Further, Masterpiece Cakeshop v. Colorado Civil Rights Commission, 584 U.S. ___ (2018) is a case often cited by religious institutions as the foundation for discrimination against LGBTQ+ people due to religious belief but this is an incorrect interpretation of the ruling which states that the State cannot compel speech but can require business. Meaning that the government cannot force you to accept something you are religiously opposed to but a business must still abide by anti-discrimination laws.
It's frustrating and annoying that this is still an issue.
I've been asked the question by someone in that community whether them working for me would be a problem. My answer to them at the time was "I don't care", which i now realise wasn't a great answer because I didn't articulate it right.
What I meant, and now articulate to that point, is:
All I want on my team are people who are willing and able to do the job. If they are harassing, abusing, or otherwise discriminating against someone, they aren't then being willing to do the job.
I'm fortunate enough to work for a company which has the same viewpoint as me, and has members of the LGBT+ community working there. I don't know if they have had to take action before because of it. But I will make sure action happens if it's affecting someone on my team.
There is no such thing as "nice nazi", a nazi is a nazi. There is that history, if you are in a table with 9 persons, and one nazi sits on the table, than you have 10 nazis, there is no things as "nice nazi"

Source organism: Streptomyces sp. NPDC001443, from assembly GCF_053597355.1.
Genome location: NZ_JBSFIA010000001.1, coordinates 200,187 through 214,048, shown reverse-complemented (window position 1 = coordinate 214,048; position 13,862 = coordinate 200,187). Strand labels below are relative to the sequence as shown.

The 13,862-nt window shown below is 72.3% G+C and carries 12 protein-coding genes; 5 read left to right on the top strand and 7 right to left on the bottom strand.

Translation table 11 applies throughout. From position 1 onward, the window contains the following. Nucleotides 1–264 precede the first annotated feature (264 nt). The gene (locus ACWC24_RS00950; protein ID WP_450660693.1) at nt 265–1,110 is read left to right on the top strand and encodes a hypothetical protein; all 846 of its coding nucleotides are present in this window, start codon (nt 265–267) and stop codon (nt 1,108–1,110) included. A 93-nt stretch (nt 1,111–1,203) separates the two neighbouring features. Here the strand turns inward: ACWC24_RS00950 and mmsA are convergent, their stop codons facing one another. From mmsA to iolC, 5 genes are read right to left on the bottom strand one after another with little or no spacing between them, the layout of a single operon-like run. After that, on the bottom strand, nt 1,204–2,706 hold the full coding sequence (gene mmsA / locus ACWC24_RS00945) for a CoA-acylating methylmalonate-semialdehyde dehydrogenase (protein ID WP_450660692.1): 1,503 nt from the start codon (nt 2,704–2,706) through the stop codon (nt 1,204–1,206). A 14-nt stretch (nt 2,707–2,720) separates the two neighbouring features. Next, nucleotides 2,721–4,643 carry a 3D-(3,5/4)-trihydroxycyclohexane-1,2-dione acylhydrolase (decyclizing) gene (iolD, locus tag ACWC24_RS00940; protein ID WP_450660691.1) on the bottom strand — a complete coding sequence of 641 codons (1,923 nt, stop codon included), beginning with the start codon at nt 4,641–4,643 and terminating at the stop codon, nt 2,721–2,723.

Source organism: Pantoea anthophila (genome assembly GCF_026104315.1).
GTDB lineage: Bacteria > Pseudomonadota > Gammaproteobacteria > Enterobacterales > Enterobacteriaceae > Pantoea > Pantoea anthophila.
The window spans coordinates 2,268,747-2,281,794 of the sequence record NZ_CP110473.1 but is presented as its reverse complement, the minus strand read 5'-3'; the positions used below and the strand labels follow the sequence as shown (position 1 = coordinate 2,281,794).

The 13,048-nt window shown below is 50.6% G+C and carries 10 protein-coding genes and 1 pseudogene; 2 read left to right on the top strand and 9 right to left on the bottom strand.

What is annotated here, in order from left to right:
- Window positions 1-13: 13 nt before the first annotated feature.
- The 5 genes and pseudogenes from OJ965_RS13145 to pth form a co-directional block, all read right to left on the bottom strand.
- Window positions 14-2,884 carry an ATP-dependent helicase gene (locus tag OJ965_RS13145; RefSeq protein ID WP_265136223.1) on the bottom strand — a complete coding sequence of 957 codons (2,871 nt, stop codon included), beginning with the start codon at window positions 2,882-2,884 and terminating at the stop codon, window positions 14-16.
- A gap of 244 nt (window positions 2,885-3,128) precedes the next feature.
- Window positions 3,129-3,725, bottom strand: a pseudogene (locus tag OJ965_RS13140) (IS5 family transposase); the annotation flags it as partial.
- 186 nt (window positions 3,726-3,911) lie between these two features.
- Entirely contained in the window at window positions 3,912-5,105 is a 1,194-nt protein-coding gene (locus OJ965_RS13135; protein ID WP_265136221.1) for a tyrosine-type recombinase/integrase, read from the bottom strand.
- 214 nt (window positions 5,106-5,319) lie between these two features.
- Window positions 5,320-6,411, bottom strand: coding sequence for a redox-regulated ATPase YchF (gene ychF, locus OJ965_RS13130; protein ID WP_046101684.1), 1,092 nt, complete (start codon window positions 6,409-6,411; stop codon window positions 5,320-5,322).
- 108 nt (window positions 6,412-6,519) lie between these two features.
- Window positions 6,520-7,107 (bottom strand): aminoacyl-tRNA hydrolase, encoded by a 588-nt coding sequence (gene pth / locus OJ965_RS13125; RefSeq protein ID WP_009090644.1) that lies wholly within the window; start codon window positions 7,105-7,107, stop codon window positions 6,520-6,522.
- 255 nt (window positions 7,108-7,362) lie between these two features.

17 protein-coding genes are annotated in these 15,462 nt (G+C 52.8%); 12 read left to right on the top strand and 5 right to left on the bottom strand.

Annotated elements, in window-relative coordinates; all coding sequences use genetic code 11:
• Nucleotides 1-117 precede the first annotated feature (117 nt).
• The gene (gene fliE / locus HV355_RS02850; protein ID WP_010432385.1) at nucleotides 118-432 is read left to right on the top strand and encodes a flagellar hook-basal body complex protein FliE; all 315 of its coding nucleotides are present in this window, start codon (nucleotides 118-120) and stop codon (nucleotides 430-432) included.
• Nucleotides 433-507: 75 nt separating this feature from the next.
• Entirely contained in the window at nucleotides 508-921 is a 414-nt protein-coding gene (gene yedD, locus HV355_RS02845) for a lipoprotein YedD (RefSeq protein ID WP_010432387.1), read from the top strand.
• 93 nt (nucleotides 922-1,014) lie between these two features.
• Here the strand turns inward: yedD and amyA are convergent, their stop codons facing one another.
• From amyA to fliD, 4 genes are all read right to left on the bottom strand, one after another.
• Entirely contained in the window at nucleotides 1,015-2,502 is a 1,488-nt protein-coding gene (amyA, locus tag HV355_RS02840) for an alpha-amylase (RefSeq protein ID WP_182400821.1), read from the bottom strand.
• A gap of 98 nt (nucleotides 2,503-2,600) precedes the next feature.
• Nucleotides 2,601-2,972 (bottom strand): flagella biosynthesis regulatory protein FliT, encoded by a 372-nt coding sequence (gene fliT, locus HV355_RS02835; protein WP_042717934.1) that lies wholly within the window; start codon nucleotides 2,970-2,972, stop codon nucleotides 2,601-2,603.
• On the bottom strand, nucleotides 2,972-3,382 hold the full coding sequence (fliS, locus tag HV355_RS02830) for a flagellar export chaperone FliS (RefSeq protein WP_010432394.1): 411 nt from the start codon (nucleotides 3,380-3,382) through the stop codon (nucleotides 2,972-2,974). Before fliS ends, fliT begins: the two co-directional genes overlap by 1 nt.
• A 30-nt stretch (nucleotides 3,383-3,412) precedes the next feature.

Hey guys you talked a lot and I need a TL;DR, by the way the topic is "positive discrimination" which is a term backed those days but hey, here's some news, they lied to you. There's no such thing like positive discrimination. They add positive before a bad word just to make it sound good.
Discrimination is discrimination, if you discriminate a person to give opportunities to another there's discrimination anyway, it doesn't matter the reason or the goal you plan to achieve. People needs to get paid for what they worth not being paid more or hired due to a condition, and this applies to any industry.
A blind person can code without issues but this person may not be the best cap driver, isn't it?
A deaf person can be good at many jobs but maybe not as sound technician, the same way that by your mental behavior you may not be able to code on a place or another.
Imagine one being poor on abstract acknowledgement and really bad at mathematics because some mental issues, does it worth for this person to fight against the system and pick a place coding and architecting machine learning and neural networks? Wouldn't be better to code layouts from a designer into a software view so this person can do a job without being less proficient than others?